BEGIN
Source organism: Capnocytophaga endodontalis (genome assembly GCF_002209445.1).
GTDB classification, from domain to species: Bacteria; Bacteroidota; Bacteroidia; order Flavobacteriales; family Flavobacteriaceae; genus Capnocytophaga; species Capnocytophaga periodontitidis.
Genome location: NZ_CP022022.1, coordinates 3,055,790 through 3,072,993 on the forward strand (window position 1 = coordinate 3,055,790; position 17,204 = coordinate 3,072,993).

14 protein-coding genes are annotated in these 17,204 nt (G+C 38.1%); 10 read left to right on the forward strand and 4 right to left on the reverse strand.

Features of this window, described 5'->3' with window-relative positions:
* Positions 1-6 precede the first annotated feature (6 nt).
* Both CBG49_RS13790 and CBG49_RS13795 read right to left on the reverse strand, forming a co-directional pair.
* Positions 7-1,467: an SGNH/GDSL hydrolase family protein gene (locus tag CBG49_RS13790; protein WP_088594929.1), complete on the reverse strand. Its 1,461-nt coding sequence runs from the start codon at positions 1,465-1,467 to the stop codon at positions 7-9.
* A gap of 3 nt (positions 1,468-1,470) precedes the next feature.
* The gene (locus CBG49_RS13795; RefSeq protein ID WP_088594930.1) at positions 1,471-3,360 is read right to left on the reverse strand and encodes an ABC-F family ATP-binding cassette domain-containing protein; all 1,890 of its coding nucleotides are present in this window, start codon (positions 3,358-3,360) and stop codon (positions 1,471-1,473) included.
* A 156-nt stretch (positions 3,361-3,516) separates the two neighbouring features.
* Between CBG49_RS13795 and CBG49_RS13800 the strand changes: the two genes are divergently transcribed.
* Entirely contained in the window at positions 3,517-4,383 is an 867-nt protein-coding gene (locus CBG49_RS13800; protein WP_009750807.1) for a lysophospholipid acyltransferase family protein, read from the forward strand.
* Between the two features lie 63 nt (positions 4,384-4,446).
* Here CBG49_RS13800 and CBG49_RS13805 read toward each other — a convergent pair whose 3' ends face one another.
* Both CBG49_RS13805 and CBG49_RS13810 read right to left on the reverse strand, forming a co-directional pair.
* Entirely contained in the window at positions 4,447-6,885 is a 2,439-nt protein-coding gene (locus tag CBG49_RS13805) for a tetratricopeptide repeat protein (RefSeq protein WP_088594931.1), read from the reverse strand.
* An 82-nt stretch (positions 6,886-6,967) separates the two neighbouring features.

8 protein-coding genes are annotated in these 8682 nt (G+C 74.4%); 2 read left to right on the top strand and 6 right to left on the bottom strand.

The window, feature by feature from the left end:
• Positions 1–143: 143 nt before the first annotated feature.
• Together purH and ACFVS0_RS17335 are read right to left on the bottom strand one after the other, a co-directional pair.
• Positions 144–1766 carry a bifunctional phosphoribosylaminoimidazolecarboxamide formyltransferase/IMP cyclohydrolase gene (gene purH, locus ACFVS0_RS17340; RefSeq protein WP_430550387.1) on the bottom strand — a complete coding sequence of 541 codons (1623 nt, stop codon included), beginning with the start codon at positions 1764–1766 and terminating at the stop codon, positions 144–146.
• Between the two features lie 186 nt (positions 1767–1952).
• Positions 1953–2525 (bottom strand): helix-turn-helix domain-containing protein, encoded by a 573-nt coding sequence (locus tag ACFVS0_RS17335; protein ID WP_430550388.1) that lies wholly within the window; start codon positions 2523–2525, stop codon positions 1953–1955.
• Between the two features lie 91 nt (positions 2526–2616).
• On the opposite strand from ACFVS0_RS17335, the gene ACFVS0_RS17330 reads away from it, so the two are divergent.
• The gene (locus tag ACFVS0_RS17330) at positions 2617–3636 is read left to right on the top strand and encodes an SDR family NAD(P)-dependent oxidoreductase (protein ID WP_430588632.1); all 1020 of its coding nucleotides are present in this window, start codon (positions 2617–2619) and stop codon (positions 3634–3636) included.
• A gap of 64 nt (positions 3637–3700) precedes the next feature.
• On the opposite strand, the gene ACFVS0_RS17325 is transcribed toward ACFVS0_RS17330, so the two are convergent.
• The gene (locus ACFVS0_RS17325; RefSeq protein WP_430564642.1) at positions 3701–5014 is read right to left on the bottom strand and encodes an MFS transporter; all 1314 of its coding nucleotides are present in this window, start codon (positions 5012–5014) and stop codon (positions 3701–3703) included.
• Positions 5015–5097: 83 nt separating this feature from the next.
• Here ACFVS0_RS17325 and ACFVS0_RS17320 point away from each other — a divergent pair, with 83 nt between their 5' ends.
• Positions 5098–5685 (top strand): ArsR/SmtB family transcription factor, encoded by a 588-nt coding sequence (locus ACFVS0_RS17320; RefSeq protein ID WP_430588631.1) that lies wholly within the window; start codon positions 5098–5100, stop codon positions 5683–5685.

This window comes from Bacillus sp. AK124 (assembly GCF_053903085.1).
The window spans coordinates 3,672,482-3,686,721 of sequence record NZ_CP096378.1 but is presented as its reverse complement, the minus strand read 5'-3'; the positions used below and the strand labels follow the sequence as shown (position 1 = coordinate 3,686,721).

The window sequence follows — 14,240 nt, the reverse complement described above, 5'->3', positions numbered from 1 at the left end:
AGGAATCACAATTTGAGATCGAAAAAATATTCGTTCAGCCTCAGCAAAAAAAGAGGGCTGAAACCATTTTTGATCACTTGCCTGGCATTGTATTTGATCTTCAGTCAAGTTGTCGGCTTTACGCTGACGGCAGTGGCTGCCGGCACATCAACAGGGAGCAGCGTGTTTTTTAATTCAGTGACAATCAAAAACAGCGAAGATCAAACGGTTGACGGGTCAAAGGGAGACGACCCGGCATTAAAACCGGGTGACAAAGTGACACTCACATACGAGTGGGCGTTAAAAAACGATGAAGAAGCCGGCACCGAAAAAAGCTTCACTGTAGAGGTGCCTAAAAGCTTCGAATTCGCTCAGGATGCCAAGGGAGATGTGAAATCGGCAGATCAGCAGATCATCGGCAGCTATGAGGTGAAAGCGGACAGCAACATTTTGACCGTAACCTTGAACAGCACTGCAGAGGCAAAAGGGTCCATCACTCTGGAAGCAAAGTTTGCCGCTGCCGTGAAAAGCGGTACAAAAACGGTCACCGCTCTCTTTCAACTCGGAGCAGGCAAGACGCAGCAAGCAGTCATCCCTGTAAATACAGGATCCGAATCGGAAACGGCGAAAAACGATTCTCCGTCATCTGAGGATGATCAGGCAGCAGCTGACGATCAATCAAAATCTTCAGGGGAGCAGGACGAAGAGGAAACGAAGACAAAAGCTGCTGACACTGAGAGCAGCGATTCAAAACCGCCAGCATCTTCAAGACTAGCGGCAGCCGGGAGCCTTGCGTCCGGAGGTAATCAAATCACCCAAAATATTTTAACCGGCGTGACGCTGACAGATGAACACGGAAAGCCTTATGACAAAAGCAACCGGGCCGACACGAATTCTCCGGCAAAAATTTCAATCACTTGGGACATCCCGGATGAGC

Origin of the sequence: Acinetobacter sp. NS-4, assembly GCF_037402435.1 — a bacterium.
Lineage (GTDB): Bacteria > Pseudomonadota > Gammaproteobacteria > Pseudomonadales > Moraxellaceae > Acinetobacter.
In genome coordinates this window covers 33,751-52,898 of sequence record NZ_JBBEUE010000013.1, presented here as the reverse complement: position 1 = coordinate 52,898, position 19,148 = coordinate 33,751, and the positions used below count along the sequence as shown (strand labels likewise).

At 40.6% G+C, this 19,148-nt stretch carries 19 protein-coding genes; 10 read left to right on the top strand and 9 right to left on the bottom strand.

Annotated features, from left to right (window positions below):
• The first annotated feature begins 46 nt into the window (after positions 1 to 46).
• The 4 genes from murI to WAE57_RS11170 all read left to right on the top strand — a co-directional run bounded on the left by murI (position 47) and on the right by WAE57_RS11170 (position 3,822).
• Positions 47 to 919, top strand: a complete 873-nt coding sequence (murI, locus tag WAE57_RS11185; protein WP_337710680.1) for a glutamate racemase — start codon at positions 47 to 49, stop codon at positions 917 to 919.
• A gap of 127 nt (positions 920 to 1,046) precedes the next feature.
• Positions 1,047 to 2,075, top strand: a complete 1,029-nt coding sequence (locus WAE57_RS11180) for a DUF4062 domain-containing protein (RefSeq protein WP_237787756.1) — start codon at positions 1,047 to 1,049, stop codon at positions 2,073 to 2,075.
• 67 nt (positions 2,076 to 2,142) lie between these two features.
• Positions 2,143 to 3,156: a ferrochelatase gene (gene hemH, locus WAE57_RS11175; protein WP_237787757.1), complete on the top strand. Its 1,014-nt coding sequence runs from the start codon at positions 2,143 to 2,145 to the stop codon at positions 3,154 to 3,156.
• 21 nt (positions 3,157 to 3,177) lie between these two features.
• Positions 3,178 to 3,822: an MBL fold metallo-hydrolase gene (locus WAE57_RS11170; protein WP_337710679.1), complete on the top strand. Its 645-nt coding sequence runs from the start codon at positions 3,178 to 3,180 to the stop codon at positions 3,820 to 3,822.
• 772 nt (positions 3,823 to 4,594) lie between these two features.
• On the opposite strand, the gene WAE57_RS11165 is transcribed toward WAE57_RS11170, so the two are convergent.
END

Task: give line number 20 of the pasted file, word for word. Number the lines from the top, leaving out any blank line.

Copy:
The window, feature by feature from the left end: